Thursday, July 01, 2004

Happy Canada Day, Makigirl.

I think I found the article in the Nation about standardized testing , that we were discussing by phone the other day. Or perhaps its actually this one. In either case, I'll try to address the problem a bit more eloquently than I did before.

Yes, we have an achievement gap in this country. Rich, white kids score better on standardized tests than do poor black kids. The problem is just as much class based as it is race based. Poor white kids don't do score as well on these tests as do rich whites, and rich blacks don't score as well as rich whites. Of course, this is America, so when we do deal with the problem, it is primarily in the racial sense. No one likes class warfare here.

There are several ways to look at the causes of the achievement gap and the solutions to it.

1. Racist -- Well, those black people just aren't as smart, anyway. Maybe there's a couple smart ones, like Colin Powell, but really we should stop sending our money to 'those people' in the cities. The smart ones will find a way out. I'm pulling my child out of public school and putting them into a Christian school. If he's smart, then he'll do well. If not, at least he'll get some good old fashioned southern values.

2. Conservative -- The education gap just proves that public education will never solve anything, if we even have a problem. We've been throwing money at education for years now, and it just doesn't work. We need to provide resources for kids who are truely smart, as measured by their test scores, but the other students should learn at least learn discipline, to read and write, and then get a job at Walmart or something. Private enterprise, aka vouchers and choice, will make the education system better for the smart kids and cheaper for the rest of us.

3. Centrist/liberal -- Public education isn't so good at enhancing opportunity, but it is still an inherently good idea. Some people do very well in the system, others do not. We need to find a way to make sure that all students receive the same opportunities to succeed, no matter where they come from. Defining local, state and national standards is one way to do this. Testing is one manner in which to determine the performance of school or child. As a voting public we should be able to examine the ability of a school to educate children. Education reform is a national problem.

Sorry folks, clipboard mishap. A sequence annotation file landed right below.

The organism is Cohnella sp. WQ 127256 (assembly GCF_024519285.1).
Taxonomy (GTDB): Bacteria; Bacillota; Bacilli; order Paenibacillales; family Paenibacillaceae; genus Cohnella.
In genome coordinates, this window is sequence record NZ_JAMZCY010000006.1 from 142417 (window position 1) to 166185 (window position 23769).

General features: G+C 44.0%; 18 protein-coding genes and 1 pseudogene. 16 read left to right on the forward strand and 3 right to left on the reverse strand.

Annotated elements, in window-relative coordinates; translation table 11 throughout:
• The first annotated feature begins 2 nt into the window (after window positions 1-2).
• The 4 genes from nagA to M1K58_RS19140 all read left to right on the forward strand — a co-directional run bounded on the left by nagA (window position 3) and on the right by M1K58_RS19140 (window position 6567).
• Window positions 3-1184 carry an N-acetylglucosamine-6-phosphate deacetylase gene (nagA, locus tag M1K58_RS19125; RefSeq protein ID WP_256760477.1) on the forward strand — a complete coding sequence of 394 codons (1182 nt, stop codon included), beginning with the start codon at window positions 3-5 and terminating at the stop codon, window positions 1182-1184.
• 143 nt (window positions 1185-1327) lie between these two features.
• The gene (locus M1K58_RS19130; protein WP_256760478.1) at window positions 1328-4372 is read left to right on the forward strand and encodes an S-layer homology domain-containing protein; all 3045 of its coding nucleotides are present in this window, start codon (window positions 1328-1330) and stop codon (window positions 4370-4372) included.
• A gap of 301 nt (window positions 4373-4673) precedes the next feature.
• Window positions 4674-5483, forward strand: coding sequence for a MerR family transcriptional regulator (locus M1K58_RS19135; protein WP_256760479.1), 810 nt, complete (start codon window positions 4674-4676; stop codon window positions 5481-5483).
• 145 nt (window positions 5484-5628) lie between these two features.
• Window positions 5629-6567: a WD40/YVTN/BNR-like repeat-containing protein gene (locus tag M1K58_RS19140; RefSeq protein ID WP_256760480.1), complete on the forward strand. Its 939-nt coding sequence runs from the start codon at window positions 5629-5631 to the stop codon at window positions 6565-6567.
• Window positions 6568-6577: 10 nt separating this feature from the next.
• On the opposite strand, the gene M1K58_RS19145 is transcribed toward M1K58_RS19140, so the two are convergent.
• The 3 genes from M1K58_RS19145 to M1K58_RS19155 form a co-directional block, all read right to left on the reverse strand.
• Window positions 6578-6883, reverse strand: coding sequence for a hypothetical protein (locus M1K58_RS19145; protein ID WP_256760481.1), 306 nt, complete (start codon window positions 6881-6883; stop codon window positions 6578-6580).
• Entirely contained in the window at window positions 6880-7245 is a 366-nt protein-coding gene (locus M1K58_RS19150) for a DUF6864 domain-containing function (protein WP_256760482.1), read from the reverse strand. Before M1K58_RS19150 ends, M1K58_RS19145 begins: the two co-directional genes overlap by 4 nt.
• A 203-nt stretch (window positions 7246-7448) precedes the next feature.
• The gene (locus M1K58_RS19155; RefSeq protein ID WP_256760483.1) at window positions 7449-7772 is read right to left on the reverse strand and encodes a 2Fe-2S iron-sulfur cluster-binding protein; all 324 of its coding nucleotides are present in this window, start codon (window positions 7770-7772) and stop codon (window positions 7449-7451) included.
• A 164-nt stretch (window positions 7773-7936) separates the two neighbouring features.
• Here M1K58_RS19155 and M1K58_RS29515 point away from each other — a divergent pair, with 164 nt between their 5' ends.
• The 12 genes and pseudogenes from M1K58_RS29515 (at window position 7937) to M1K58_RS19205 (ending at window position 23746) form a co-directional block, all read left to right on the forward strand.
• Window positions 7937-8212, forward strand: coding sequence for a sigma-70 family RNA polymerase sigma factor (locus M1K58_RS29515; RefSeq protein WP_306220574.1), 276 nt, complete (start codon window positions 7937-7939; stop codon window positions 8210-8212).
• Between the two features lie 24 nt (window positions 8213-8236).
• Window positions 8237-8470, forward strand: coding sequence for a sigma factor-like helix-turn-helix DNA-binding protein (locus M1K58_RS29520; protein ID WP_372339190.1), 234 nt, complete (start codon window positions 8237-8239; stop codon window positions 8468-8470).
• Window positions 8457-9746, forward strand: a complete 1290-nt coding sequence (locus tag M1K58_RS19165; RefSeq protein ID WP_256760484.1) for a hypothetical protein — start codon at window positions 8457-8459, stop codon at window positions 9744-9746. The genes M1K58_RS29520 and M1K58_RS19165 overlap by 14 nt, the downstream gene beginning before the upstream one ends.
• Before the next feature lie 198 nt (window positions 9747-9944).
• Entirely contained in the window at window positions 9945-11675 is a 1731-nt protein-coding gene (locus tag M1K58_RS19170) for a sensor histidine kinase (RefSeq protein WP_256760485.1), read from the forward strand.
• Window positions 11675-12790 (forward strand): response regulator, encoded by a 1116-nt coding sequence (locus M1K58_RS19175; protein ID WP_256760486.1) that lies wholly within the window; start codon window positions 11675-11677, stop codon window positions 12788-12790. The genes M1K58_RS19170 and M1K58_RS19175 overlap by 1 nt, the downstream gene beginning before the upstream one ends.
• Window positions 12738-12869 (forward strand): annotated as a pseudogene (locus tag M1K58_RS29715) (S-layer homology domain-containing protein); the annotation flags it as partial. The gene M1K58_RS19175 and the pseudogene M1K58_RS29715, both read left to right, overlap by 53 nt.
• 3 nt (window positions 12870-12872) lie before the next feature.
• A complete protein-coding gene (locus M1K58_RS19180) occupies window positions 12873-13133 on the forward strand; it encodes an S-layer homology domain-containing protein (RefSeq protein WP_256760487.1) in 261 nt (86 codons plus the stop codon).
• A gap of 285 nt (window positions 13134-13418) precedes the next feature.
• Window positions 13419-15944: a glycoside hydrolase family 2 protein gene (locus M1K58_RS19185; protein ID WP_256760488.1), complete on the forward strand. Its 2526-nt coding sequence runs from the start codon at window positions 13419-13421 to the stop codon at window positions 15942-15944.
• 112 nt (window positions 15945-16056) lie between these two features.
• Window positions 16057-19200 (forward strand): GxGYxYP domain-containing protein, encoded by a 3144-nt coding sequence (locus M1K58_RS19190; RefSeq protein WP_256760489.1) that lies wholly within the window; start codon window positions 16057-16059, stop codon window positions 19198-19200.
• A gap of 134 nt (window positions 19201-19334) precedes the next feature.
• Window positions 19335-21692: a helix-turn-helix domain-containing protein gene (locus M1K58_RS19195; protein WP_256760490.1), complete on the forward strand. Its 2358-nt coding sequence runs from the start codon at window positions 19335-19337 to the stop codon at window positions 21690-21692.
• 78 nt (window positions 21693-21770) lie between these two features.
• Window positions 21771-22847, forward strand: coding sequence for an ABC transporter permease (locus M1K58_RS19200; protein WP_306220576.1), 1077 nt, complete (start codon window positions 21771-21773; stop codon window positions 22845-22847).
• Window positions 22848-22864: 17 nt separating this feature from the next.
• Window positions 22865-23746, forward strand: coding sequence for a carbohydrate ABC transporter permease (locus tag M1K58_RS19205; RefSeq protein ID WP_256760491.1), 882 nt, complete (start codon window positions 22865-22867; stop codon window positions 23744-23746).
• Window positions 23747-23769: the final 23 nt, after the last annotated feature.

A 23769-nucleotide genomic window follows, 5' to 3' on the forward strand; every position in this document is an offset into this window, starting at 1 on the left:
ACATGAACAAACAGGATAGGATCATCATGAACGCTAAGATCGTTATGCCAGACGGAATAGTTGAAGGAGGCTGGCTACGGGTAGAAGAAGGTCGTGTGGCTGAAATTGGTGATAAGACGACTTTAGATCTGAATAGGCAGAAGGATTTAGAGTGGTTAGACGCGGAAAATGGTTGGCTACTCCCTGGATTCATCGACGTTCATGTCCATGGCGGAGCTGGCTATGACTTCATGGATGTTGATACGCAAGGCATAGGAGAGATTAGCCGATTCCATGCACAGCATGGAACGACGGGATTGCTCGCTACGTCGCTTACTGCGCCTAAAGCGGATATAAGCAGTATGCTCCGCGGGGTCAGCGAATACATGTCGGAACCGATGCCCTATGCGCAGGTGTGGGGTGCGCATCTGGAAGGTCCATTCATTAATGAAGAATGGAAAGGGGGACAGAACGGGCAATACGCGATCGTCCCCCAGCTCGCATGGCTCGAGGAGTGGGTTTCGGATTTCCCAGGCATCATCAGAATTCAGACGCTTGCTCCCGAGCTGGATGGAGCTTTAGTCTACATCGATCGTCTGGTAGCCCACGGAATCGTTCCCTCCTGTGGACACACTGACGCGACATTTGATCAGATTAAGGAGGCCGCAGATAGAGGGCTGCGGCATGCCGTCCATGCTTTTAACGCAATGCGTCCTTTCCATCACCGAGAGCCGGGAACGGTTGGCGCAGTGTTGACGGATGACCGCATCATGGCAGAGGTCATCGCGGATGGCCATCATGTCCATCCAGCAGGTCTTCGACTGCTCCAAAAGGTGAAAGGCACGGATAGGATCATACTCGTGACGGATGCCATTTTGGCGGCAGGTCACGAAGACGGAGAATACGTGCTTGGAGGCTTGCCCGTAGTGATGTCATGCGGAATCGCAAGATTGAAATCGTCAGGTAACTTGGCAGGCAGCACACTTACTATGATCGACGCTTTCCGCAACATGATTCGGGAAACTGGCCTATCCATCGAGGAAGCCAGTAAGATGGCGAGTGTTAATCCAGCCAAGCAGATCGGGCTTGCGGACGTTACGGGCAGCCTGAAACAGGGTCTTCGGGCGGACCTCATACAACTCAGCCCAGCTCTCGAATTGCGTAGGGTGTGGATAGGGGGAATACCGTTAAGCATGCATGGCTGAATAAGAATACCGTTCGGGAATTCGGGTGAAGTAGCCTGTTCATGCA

4. Lefty -- Problems or successes in education are purely a result of the social setting of a particular school. Standardized testing only tests the income level of a student's family. Schools need to be improved by creating loving communities, where students can decide what they want to learn for themselves. Standards are bad, because we can't force anyone to learn anything, and the standards probably just reflect a white eurocentric viewpoint anyway.

As you can see, I made some strawmen/womyn. Sorry about that. I think I fit comfortably in #3, probably at about at 3.3. I believe that education is the single most important governmental priority. I belive that education should be placed as a 4th inalienable right for all citizens. Unfortunately, I don't believe that our current education system provides opportunites for most childrent to succeed. I believe in (high) standards for all children. I believe in a national solution to education that is based in community reform. I believe in school accountability, and that standardized testing is one way to measure a school's performance. I don't like high stakes testing for individual children, but I would be comfortable with some sort of high stakes portfolio assessment. I do believe that poverty and race have a negative impact on many children's education, but that shouldn't serve as an excuse for inaction. I believe that action must be taken now so that more students can begin learning now.